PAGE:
Chicago, a world-class city, is buzzing about the possibility of hosting the 2016 Olympics and the real estate development boom that would accompany the games.
Experts say local real estate developers are just itching to get their hands on the Olympic Village site, the 37-acre McCormick Place truck staging area, or at least the air rights above the depot.
One scenario calls for the Metropolitan Pier & Exposition Authority (McPier), a city-state agency controlled by the city, to sell the air rights over the land south of McCormick Place to a consortium of developers who would build 5,000 housing units and 1,000 hotel rooms for nearly 17,000 Olympic officials and athletes.
After the two-week Olympics ends, many of the housing units at the $1.1 billion Olympic Village would be converted to a new Near South Side condominium neighborhood that likely would resemble an extension of the giant Central Station development near Soldier Field.
Some of the money McPier and the city make off the air rights deal would be funneled to Chicago 2016, the local Olympic organizing committee, which would use the funds to develop a temporary Olympic stadium in Washington Park on the South Side.
Meanwhile, nearby Grant Park, Chicago’s green front yard and the site of a dozen softball diamonds, would likely become an “Olympic Fest” location – a party playground that would attract 100,000 people a day with high-tech international kiosks, giant video screens showcasing live Olympic events and big-name entertainment. Upper Hutchinson Field, a four-diamond complex on the west side of Columbus Drive, is the proposed site of Olympic archery competition.
With grand plans and trampled grass on the drawing board, Chicago-style 16-inch slow-pitch softball, a local sport that relies on public park space, could really suffer, enthusiasts say. The Washington Park site chosen for the temporary Olympic stadium currently is used daily by South Siders for softball leagues. Softball likely would be eliminated at the park.
“Sixteen-inch softball is Chicago’s game, but it is not on the Olympic agenda,” said Gary Thorsen, president of the Chicago 16-Inch Softball Hall of Fame.
The group currently is hunting for a permanent Chicago-area site to erect a museum to honor inductees and the game, which ironically was born indoors in 1887 in a gym at the old Farragut Boat Club on Lake Park Avenue near 31st Street – a softball toss from the proposed site of the Olympic Village.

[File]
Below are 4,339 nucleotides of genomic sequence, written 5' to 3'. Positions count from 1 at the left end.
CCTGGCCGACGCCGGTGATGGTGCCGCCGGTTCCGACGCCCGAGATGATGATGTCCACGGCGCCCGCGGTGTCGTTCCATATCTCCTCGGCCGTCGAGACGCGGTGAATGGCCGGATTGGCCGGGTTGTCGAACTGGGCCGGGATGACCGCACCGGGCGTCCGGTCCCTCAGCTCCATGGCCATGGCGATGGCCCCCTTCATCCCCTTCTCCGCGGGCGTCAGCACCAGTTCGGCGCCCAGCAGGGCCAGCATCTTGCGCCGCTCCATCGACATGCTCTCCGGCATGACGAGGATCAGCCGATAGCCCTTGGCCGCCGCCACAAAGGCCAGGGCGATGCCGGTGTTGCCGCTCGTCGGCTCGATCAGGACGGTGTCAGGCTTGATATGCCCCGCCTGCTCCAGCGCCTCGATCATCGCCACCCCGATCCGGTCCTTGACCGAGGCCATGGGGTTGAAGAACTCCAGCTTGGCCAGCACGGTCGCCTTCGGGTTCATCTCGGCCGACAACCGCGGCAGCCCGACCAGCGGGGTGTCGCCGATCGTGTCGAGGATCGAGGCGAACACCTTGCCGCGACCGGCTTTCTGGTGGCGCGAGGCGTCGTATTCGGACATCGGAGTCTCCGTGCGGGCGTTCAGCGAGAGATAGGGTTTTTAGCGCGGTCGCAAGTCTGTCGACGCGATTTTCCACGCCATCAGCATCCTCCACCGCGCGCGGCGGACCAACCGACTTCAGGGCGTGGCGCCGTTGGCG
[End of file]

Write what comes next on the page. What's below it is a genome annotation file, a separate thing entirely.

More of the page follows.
Historians say that on that chilly Thanksgiving Day, George Hancock, a reporter for the Chicago Board of Trade, picked up a boxing glove and tied it into a sphere using the laces. He marked off bases and home plate on the gym floor with chalk and used a broomstick for a bat.Â Â Â Â Â Â
Today, 120 years later, dozens of teams and hundreds of softball players flock to Balbo and Columbus for softball league games in Grant Park on an average weekday summer evening.
In the late 1970s and early 1980s, Grant Park attracted nearly 300 teams with nearly 6,000 players. It was one of the biggest slow-pitch softball leagues in the nation.
However, softball activity at Grant Park declined in recent years as lakefront festivals increased, developments such as Millennium Park expanded, and affordable nearby parking was gradually removed. Interest in softball among the city’s youth also slipped, but it recently was revived as public high schools added 16-inch softball as a team sport. Now, the game is rising in popularity.
With 16-inch softball likely to be squeezed out of Grant Park and Washington Park to make space for the 2016 Olympics, enthusiasts say now is the time for the city to set aside a few acres and plan a new South Side softball park and Hall of Fame Museum near 31st and Lake Park, where the game was born.
Experts suggest that the proposed new softball-museum complex should include at least 12 diamonds designed in three “pinwheel-style” clusters with four diamonds each like the Softball City complex in Detroit or James Park in Evanston.
A central concession stand behind the four home plates would be the hub of each four-diamond cluster, and parking would be provided on the perimeter of the diamonds. “The beauty of the pinwheel design is that several games can go on simultaneously in a fairly tight area without players from different contests running into one another,” said Thorsen.
Here’s one final suggestion. Why not name the softball complex Mike Royko Park, to honor the memory of the city’s greatest newspaper columnist, a Hall of Fame player, and one of softball’s greatest promoters?
Real estate columnist and media consultant Don DeBat has written about Chicago-area housing and mortgage markets since 1968. He is chief executive officer of DeBat Media, Inc., http://www.dondebat.net/.